Gender Bender Agenda

Gender Bender Agenda

Gender Bender Agenda

by Dr Kevin Donnelly

A NSW school teacher has created a public furore after asking
year 9 students to imagine that they lived in a world where
heterosexuality is the exception and, as a result, they are
surrounded by gays and lesbians.

Apparently, the teacher’s aim was to have students
imagine what it was like to be a minority group and, hopefully,
to teach them to be more sensitive and accepting of different
sexual practices and lifestyles.

Lesbian and Gay Equality Sign

Should parents be concerned? If the NSW teacher’s
actions were an isolated incident, then parents would have little
to worry about. Unfortunately, this is not the case. The reality
is that governments and teacher groups around Australia, for some
years, have pushed the rights of gays, lesbian, bisexual and
transgender people on the basis that there is nothing wrong with
such lifestyles.

The Australian Education Union is a strong advocate of a
politically correct approach to gender. Under the heading Sex
Education, the union’s policy paper argues that gays,
lesbians, bisexual and transgender individuals have a right to
teach sex education and that such learning should be "positive in
its approach".

As a result, traditional literature, such as
Shakespeare’s Romeo and Juliet, is attacked for promoting
heterosexual love and books such as The Magic Faraway Tree and
traditional fairytales such as Jack and the Beanstalk are
attacked for presenting boys as physically assertive.

Education Queensland is also a strong advocate of this
politically correct approach to gender issues. The
department’s internet site dealing with gender and
schooling urges teachers to "examine and challenge existing
gender and power relations" on the assumption that it is better
to have "culturally diverse masculinities".

As such, Queensland teachers are told that it is unproductive
for boys to be physically assertive, to play contact sports and
to do manual studies, as such activities reinforce sexual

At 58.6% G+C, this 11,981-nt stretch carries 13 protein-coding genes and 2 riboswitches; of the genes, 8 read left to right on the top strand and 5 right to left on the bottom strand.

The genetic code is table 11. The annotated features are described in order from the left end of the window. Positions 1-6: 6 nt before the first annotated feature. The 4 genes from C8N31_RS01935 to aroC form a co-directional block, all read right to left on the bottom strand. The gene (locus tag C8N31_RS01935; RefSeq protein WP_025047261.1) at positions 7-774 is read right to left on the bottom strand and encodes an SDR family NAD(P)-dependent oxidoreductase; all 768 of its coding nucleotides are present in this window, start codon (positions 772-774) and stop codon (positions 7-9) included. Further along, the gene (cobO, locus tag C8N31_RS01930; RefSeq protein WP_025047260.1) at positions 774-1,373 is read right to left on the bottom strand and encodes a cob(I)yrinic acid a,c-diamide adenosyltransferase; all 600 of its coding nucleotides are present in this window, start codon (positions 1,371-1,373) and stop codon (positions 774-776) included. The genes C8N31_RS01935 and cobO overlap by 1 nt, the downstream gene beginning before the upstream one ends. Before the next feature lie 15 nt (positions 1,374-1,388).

stereotypes associated with what is termed "biological
determinism".

The PC approach to gender education is to argue that being
male or female is socially constructed. As a result, it is
possible for teachers and schools to re-educate students away
from traditional roles in favour of alternative lifestyles.

The South Australian Education Department also argues that
gender is a social construct and not a result of biology. As
stated in the Gender Equity section of the South Australian
webpage: "The current construction of the gender order also
supports heterosexuality as the norm. Social constructions of
advantage and disadvantage are of human making and therefore
capable of change."

The belief is that heterosexuality should not be privileged
and that generally accepted gender roles reflect inequitable and
unjust "dominant power relation[s]" and education must be
directed at the "deconstruction and reconstruction" of such
roles.

Early last year, Prime Minister Howard suggested that schools
might be too politically correct and that parents might find many
of the values promoted unacceptable. In relation to the gender
agenda, it appears he is correct.

Reprinted by kind permission of
Dr Kevin Donnelly,
former chief-of-staff to Federal Employment
Minister
Kevin Andrews, and author of "Why Our Schools Are
Failing."